June 2022
Volume 63, Issue 7
Open Access
ARVO Annual Meeting Abstract  |   June 2022
Characterization of the resistome in gram-positive bacteria causing keratitis
Author Affiliations & Notes
  • Camille Andre
    Massachusetts Eye and Ear Department of Ophthalmology, Boston, Massachusetts, United States
    Harvard Medical School Department of Ophthalmology, Boston, Massachusetts, United States
  • Michael Gilmore
    Massachusetts Eye and Ear Department of Ophthalmology, Boston, Massachusetts, United States
    Harvard Medical School Department of Microbiology and Immunobiology, Boston, Massachusetts, United States
  • Paulo J.M. Bispo
    Massachusetts Eye and Ear Department of Ophthalmology, Boston, Massachusetts, United States
    Harvard Medical School Department of Ophthalmology, Boston, Massachusetts, United States
  • Footnotes
    Commercial Relationships   Camille Andre None; Michael Gilmore None; Paulo Bispo None
  • Footnotes
    Support  Fondation pour la Recherche Médicale FDM202006011203
Investigative Ophthalmology & Visual Science June 2022, Vol.63, 3555 – A0442. doi:
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    • Get Citation

      Camille Andre, Michael Gilmore, Paulo J.M. Bispo; Characterization of the resistome in gram-positive bacteria causing keratitis. Invest. Ophthalmol. Vis. Sci. 2022;63(7):3555 – A0442.

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      © ARVO (1962-2015); The Authors (2016-present)

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Abstract

Purpose : Antimicrobial resistance (AMR) in microbial keratitis is a concerning issue that can result in treatment failure and poor visual outcome. The aim of this study was to characterize phenotypically and genomically the AMR patterns of gram-positive bacteria (GPB) isolated from keratitis at Massachusetts Eye and Ear from 2014 to 2017.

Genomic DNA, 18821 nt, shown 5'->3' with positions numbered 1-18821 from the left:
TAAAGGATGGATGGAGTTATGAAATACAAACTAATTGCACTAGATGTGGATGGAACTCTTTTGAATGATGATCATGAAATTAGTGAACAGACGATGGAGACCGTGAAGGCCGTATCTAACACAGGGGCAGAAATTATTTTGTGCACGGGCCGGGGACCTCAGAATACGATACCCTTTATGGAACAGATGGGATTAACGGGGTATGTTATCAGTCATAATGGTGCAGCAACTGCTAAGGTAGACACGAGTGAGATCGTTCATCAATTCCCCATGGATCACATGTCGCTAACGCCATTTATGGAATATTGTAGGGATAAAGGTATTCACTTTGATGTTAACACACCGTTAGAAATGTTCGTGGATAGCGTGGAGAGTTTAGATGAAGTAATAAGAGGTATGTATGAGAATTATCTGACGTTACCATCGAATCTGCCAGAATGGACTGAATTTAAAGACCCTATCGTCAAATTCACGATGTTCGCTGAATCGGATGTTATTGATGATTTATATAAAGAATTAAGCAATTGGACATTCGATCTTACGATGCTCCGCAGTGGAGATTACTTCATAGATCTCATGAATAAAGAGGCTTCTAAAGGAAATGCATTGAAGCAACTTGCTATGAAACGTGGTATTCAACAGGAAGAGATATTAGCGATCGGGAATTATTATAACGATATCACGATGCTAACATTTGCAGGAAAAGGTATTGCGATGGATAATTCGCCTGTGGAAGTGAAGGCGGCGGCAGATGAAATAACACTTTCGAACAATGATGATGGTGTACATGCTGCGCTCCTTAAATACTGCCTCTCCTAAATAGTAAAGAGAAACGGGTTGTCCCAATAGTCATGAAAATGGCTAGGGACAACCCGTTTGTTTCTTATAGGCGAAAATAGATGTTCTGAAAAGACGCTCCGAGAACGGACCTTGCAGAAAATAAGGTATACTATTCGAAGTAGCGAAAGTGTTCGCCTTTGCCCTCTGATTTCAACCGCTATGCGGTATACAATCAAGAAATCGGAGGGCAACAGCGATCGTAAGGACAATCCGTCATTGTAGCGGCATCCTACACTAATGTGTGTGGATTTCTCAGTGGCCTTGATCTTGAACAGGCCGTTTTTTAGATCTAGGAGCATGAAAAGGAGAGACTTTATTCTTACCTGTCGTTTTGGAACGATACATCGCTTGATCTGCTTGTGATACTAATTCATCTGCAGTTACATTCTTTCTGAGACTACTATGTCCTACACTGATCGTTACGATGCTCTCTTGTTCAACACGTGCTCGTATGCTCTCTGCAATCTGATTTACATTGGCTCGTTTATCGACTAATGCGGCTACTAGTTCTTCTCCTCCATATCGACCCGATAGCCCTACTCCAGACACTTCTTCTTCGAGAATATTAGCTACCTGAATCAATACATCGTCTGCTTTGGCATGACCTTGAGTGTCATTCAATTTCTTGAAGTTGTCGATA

Methods : Whole Genome Sequencing was performed on 161 GPB keratitis isolates using Illumina HiSeq. Molecular typing was performed by MLST. CARD algorithm was used to identify genes and mutations that confer AMR. Minimum inhibitory concentrations were determined by broth microdilution.

Results : Staphylococcus aureus was the most common pathogen (53.4%) and its population structure was dominated by lineages grouped within the clonal complex 5 (32.6%), which includes epidemic MRSA strains commonly associated with multidrug-resistant (MDR) infections. Compared with methicillin-susceptible S. aureus, resistance to other antibiotics was more prevalent among MRSA isolates, with rates of resistance higher than 70% for fluoroquinolones (FQ) and azithromycin. The newest FQ (besifloxacin and moxifloxacin) had lower MIC90 overall compared with the earlier ones. More than 30% of coagulase-negative Staphylococcus were resistant to FQ and half of them were resistant to azithromycin (52.9%). We found between 2 and 4 mutations in the quinolone resistance-determining regions (QRDR) of gyrA and parC genes for staphylococci isolates (21.7% of S. epidermidis and 25.0% of S. aureus). 52.1% of S. epidermidis and 22.1% of S. aureus were MDR. CARD analysis revealed that 26.7% of S. aureus co-harbored ant(9)-Ia and ermA genes that confers resistance to aminoglycosides, and to macrolides, lincosamides and streptogramin B, localized in a Tn554 transposon, whereas macrolide resistance in S. epidermidis was frequently associated with mphC/msrA genotype. S. epidermidis were also positive for the dfrC (82.6%) and tetK genes (21.7%) which confers resistance to diaminopyrimidine and tetracycline respectively. Among S. pneumoniae isolates, resistance rates were less than 10% to all antibiotics tested except for ofloxacin (14.4%), azithromycin (30.8%) and penicillin (30.8%).

Conclusions : We provided an overview of current rates of resistance to antibiotics commonly used to treat keratitis caused by GPB and a characterization of the diversity of the associated molecular mechanisms that confer antimicrobial resistance.

This abstract was presented at the 2022 ARVO Annual Meeting, held in Denver, CO, May 1-4, 2022, and virtually.

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